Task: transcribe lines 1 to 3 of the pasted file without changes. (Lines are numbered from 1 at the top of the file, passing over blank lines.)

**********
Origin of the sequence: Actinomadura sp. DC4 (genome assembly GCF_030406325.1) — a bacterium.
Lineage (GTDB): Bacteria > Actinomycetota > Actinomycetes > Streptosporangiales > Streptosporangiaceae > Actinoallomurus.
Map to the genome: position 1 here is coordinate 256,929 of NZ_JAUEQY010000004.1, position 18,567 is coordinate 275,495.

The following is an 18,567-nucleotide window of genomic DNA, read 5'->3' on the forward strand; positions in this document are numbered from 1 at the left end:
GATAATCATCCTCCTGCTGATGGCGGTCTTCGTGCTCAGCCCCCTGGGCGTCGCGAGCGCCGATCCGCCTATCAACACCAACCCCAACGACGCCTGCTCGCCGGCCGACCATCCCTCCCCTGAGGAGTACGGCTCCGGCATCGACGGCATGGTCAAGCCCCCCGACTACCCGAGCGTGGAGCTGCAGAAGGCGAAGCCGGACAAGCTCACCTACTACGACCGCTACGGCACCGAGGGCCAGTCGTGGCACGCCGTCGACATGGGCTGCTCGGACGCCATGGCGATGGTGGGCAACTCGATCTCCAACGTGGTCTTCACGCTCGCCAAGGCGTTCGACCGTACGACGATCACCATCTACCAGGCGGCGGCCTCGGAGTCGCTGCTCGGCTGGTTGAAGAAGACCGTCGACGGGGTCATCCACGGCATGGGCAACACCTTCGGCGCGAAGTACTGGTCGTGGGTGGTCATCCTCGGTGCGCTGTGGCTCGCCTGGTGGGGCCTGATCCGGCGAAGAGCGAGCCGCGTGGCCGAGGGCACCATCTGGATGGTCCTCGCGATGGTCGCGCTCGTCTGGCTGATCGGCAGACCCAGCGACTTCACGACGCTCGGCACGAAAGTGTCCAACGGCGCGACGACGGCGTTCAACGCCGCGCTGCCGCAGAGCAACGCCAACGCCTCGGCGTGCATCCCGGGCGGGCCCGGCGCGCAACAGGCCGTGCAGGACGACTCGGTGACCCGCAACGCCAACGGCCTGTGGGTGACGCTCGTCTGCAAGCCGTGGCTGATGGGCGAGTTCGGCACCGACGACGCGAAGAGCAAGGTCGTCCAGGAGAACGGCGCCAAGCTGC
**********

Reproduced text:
Origin of the sequence: Actinomadura sp. DC4 (genome assembly GCF_030406325.1) — a bacterium.
Lineage (GTDB): Bacteria > Actinomycetota > Actinomycetes > Streptosporangiales > Streptosporangiaceae > Actinoallomurus.
Map to the genome: position 1 here is coordinate 256,929 of NZ_JAUEQY010000004.1, position 18,567 is coordinate 275,495.